Bring on Summer
For the farm-to-table aficionado…
Gourmet Foraging on Martha’s Vineyard
By Janelle Nanos
It’s a pristine Saturday morning out on Katama Bay, and the glassine water hardly ripples as our boat glides through the harbor. I’m sitting on a dinghy owned by Nic Turner, the 30-year-old proprietor of Honeysuckle Oyster Farm, heading out to see his farm. It’s one of a dozen hatcheries now thriving in the waters around Martha’s Vineyard, and just the first stop on my journey through the island’s culinary landscape.
From State Road to the Beach Plum Inn, the Vineyard has no shortage of gastronomic gems, and as a slightly food-obsessed travel writer, I’ve enjoyed most of them. But after countless visits over the past four years, I found myself yearning for something more—a deeper connection to the fresh seafood and vine-ripened tomatoes on my plate. Farm.Field.Sea., a tour company run by former New York City film marketer Nevette Previd, offered just the remedy: a day of foraging through the Vineyard’s fertile land and waters. Yes, foraging: For the past two summers, she’s introduced small groups to the island’s growers and chefs and arranged hands-on visits to local farms.
Which is how I found myself slicing through Katama Bay, listening as Turner fills us in on his seafaring background. Born into a family of fishermen—his father catches conch, and considers himself one of the oldest surfers on the bay—Turner started his own oyster farm in 2011, at just 26 years old. As he navigates toward his hatchery, decked out in orange waders, he gives us a tutorial in aquaculture. Each of the 12 farmers on the bay has an acre of water to grow crops; the largest operation can harvest more than a million oysters over the course of a year. Each oyster Turner raises can filter up to 50 gallons of water a day, which helps keep the bay clean.
I hop off the boat onto the hatchery, a floating 12-by-20 platform attached to another platform beside it. That’s where Turner keeps the two tools that allow him to determine which oysters are ready to sell: the sorter, which separates them by size, and the tumbler, a spinning mesh cage that regularly agitates away any algae growing on the bivalves. Turner pulls a handful out of the basket to reveal a brown, mossy coating, but after a few rounds through the tumbler, the shells come out clean.
After sailing back to the edge of the bay, we huddle with two of the island’s aquaculture experts: Rick Karney, of the MV Shellfish Group, and Paul Bagnall, Edgartown’s shellfish constable. Karney is talking about his group’s efforts to seed the waters around the island with shellfish in an effort to keep the harbor clean and the fishing industry thriving, but I find myself distracted by the buckets of quahogs, scallops, and mussels just plucked from the shoreline. Also grabbing my attention is the elaborate breakfast spread from Morning Glory Farm that sits on the table beside us: carrot-spiked muffins, breads, jam, granola, yogurt, and fresh fruit. It’s just a taste of what’s to come, as we’re headed there next.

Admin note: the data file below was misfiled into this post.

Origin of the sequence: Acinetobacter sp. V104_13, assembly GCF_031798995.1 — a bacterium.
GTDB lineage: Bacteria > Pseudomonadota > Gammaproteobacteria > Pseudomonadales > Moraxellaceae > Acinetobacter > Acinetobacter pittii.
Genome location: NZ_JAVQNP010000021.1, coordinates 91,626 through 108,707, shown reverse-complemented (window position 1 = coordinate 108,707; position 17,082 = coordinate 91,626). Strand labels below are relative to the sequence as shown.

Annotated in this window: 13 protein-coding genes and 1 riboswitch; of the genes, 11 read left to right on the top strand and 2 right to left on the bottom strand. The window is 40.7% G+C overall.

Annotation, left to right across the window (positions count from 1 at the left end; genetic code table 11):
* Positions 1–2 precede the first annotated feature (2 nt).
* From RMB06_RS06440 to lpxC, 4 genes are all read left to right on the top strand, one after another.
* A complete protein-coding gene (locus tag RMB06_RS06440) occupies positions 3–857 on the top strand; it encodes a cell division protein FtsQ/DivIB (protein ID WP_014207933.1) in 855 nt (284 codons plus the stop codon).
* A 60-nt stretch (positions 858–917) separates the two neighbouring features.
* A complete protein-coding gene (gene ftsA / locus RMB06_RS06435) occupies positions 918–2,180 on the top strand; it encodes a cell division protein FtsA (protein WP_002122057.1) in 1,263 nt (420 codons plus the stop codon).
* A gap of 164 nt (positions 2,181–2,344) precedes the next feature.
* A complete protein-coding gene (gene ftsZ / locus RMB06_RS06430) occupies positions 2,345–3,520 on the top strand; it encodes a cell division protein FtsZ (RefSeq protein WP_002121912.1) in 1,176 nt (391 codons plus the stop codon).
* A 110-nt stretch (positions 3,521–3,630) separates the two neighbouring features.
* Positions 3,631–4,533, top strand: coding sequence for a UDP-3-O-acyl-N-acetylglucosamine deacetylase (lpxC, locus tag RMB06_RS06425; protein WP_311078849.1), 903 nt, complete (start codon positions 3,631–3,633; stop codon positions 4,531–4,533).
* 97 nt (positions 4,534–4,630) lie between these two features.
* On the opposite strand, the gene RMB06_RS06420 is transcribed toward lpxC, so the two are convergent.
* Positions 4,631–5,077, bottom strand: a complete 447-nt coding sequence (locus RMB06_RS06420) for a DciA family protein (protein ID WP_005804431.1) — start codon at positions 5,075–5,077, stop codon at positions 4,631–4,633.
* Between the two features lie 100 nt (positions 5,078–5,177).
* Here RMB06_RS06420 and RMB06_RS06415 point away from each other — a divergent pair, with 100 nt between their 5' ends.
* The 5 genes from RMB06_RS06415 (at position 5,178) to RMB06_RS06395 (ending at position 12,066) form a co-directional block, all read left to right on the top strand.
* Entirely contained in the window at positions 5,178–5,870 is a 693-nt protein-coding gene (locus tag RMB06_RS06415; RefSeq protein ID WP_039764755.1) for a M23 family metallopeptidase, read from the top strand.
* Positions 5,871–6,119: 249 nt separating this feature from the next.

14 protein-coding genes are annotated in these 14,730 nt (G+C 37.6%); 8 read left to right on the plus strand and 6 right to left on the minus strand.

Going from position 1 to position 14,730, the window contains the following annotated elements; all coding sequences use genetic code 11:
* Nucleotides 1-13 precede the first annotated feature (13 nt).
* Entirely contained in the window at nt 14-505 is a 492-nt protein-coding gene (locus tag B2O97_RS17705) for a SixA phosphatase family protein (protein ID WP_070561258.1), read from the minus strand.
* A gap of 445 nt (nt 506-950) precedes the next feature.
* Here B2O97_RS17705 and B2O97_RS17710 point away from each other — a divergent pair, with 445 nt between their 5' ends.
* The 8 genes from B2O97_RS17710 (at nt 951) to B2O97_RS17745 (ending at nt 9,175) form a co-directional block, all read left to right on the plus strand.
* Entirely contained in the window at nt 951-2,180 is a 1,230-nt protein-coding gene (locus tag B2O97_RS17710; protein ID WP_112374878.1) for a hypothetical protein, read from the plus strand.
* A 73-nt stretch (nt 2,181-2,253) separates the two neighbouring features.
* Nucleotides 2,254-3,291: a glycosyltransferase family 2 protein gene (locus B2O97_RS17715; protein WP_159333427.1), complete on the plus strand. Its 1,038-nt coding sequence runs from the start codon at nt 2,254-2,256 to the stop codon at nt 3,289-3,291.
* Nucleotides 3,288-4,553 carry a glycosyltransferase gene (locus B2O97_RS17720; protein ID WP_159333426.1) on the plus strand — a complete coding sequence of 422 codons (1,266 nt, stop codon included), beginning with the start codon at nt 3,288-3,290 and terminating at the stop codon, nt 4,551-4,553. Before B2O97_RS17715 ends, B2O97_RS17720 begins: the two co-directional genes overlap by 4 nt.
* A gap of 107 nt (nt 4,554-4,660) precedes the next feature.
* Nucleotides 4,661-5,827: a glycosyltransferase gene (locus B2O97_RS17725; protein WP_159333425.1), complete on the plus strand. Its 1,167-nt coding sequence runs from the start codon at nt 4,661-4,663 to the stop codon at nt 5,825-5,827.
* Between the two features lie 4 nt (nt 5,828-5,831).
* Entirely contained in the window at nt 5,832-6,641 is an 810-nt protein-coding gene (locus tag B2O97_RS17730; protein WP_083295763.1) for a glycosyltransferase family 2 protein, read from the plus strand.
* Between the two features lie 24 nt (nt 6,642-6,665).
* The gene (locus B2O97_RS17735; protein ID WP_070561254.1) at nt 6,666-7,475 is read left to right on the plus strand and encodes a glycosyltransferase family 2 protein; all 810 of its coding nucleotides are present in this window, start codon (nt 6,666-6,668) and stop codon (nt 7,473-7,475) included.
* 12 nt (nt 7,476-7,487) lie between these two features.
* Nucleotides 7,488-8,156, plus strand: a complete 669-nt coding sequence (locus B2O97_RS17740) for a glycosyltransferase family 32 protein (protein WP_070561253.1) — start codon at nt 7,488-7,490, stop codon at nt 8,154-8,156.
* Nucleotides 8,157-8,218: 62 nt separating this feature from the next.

It’s been 40 years since Jim and Debbie Athearn first decided to put down roots—literally—in Martha’s Vineyard. Now their 60-acre farm is so famous that their sweet corn occasionally sells out within seconds of arriving at the stand. Today, our tour group is helping out on the farm, and Jim and his son Simon are more than happy to walk us through the paces. We plant cucumbers and pull off dead stems from the jungle of tomato plants growing in the greenhouses. Inside Morning Glory’s kitchen, we prep parsley for pesto and wash carrots, then join chef Robert Lionette as he breaks down entire trays of freshly roasted chicken to prepare rillettes for our lunch in the greenhouse.
After scrubbing the dirt from beneath my fingernails, I reconvene with Previd and our tour guides on the patio at the Noepe Center for Literary Arts for supper. While sipping cocktails and local beers, we mingle with guests who’ve only signed up for the dinner portion of the evening and boast that we’re in good with the farmers. Then, at last, it’s time to take a seat at the long dining table and dig into a meal showcasing the Vineyard’s bounty. I’m convinced it tastes better than any other I’ve had on the island. Maybe that’s because I had a hand in making it.
EAT: You can find oyster farmer Nic Turner’s Honeysuckle oysters on the menu at  Henry’s Hotel Bar at the Harbor View Hotel (131 N. Water St., Edgartown, harbor-view.com/dining/henrys).
STAY: At the 13-room  Beach Plum Inn (50 Beach Plum Ln., Menemsha, beachpluminn.com), guests can gather eggs from the inn’s chickens, stroll down to the beach, and sip cocktails at one of the island’s best sunset-viewing spots.
SEE: Learn about wild edibles, tour a local oyster farm, or join Vineyard chefs, farmers, and food
activists for an evening meal that showcases the island’s farm-to-table ethos with Farm.Field.Sea. (ffsmv.com). Or stop by the  Farm Institute (14 Aero Ave., Edgartown, farminstitute.org) to tour a working island farm or enjoy an outdoor family movie night. —J.R.
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